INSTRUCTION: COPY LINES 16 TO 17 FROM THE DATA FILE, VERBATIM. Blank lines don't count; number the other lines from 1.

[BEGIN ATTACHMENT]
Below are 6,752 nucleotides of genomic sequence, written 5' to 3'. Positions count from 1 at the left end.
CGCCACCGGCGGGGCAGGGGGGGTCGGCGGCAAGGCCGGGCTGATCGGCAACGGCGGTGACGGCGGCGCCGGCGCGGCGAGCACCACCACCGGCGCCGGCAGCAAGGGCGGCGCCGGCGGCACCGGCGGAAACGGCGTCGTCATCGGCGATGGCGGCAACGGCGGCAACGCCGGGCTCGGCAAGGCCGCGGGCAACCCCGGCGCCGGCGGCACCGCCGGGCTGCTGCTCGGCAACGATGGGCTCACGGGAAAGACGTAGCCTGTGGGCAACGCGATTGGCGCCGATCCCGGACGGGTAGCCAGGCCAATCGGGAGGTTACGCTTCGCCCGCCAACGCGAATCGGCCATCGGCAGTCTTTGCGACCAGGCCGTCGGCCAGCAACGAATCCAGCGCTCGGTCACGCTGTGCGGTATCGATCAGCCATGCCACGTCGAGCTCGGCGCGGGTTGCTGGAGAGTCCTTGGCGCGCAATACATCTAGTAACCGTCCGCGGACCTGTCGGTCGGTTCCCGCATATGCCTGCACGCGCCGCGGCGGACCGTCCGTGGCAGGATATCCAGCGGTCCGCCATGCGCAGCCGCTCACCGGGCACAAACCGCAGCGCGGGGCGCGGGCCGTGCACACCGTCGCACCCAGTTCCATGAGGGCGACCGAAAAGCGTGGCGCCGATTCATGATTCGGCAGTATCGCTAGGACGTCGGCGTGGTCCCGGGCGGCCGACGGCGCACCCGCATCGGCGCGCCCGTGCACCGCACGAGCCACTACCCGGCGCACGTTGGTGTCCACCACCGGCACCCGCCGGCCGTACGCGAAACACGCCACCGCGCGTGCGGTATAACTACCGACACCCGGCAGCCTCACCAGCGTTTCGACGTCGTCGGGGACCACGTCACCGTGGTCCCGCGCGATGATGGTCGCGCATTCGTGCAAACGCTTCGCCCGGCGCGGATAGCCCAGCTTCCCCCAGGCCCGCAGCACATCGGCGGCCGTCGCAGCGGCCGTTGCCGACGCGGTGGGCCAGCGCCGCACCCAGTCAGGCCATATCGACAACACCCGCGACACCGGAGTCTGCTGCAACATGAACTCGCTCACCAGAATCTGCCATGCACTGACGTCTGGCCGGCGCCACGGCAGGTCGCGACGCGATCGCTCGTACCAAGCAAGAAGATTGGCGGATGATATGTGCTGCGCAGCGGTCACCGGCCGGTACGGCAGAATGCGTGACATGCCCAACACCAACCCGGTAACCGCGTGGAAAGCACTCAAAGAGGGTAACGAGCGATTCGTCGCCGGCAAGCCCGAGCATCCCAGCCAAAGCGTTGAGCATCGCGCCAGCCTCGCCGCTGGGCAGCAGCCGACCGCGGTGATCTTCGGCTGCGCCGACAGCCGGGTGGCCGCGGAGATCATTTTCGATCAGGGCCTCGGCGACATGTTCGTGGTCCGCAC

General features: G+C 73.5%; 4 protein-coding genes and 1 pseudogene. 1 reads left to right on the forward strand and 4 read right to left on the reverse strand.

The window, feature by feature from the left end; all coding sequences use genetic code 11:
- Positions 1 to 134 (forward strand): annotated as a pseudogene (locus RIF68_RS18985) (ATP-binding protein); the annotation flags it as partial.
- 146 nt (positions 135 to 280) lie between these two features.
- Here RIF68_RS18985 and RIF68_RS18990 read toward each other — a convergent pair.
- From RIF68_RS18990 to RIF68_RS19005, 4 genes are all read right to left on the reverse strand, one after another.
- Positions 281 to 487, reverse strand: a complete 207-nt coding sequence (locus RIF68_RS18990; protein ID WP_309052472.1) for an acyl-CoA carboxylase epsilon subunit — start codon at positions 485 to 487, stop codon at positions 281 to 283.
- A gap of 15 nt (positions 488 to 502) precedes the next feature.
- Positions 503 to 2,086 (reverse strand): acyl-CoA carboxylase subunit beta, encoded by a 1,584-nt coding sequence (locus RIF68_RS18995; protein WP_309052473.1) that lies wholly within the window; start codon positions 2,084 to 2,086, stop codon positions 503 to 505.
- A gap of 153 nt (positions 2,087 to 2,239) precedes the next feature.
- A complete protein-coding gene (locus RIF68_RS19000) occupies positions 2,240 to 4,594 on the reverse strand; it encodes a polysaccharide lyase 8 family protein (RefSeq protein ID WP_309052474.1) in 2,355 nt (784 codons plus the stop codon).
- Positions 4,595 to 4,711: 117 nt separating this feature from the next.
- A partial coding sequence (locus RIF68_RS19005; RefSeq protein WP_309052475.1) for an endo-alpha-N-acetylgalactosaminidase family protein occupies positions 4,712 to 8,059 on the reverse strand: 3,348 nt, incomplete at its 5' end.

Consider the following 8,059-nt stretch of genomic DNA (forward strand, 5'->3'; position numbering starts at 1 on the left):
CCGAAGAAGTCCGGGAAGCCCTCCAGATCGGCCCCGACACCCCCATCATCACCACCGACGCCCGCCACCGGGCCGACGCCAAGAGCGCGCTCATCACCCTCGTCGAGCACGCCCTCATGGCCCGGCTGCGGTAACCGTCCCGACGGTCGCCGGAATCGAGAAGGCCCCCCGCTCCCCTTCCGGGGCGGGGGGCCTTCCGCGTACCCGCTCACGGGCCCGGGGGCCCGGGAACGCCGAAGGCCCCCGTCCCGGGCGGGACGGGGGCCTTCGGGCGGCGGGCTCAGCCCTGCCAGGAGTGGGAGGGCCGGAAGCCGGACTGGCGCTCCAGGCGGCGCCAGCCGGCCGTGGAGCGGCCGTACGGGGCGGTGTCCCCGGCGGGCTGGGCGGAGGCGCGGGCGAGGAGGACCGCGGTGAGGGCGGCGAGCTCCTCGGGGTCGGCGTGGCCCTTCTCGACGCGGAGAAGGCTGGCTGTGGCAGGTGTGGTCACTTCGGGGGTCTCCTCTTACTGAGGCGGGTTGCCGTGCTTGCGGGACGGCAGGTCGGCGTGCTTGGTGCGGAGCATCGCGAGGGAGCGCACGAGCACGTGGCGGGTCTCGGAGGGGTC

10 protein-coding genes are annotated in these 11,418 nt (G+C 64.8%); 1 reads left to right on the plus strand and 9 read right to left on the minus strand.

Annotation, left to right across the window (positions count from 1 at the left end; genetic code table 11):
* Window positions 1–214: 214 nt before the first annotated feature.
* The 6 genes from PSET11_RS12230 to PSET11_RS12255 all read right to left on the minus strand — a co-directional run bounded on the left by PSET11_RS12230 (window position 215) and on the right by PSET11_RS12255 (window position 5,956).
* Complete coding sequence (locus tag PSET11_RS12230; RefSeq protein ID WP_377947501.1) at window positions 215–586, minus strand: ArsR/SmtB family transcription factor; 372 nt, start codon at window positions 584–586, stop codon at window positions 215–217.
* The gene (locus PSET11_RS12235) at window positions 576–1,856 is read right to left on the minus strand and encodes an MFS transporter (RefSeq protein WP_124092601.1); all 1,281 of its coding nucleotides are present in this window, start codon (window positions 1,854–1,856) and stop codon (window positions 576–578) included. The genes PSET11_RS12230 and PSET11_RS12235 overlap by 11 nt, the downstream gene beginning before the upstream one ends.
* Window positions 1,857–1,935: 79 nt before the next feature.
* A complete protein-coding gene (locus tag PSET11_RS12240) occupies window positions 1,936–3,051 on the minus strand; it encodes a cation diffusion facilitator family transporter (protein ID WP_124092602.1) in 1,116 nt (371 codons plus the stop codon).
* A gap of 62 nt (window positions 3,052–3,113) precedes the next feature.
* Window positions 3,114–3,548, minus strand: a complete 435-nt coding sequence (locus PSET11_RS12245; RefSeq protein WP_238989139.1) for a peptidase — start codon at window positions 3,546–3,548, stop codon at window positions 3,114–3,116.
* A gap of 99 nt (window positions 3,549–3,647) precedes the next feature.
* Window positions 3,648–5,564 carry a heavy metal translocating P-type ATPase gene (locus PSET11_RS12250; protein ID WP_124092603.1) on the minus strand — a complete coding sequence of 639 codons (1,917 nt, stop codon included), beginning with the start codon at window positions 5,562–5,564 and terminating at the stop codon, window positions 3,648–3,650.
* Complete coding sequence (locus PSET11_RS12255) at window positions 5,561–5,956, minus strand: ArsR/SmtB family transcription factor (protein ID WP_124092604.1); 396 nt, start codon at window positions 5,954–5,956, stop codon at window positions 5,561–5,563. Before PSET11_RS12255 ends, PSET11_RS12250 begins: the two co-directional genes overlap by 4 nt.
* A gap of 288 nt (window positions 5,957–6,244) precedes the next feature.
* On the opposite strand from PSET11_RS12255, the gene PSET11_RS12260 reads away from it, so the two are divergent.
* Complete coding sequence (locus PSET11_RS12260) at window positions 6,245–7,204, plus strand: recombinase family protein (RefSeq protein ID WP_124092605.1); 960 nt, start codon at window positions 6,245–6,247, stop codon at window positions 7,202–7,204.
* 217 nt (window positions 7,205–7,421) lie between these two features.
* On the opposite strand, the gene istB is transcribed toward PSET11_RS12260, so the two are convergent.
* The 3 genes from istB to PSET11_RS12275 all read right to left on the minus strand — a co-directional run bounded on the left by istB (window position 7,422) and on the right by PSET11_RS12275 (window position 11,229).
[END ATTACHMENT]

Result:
Consider the following 8,059-nt stretch of genomic DNA (forward strand, 5'->3'; position numbering starts at 1 on the left):
CCGAAGAAGTCCGGGAAGCCCTCCAGATCGGCCCCGACACCCCCATCATCACCACCGACGCCCGCCACCGGGCCGACGCCAAGAGCGCGCTCATCACCCTCGTCGAGCACGCCCTCATGGCCCGGCTGCGGTAACCGTCCCGACGGTCGCCGGAATCGAGAAGGCCCCCCGCTCCCCTTCCGGGGCGGGGGGCCTTCCGCGTACCCGCTCACGGGCCCGGGGGCCCGGGAACGCCGAAGGCCCCCGTCCCGGGCGGGACGGGGGCCTTCGGGCGGCGGGCTCAGCCCTGCCAGGAGTGGGAGGGCCGGAAGCCGGACTGGCGCTCCAGGCGGCGCCAGCCGGCCGTGGAGCGGCCGTACGGGGCGGTGTCCCCGGCGGGCTGGGCGGAGGCGCGGGCGAGGAGGACCGCGGTGAGGGCGGCGAGCTCCTCGGGGTCGGCGTGGCCCTTCTCGACGCGGAGAAGGCTGGCTGTGGCAGGTGTGGTCACTTCGGGGGTCTCCTCTTACTGAGGCGGGTTGCCGTGCTTGCGGGACGGCAGGTCGGCGTGCTTGGTGCGGAGCATCGCGAGGGAGCGCACGAGCACGTGGCGGGTCTCGGAGGGGTC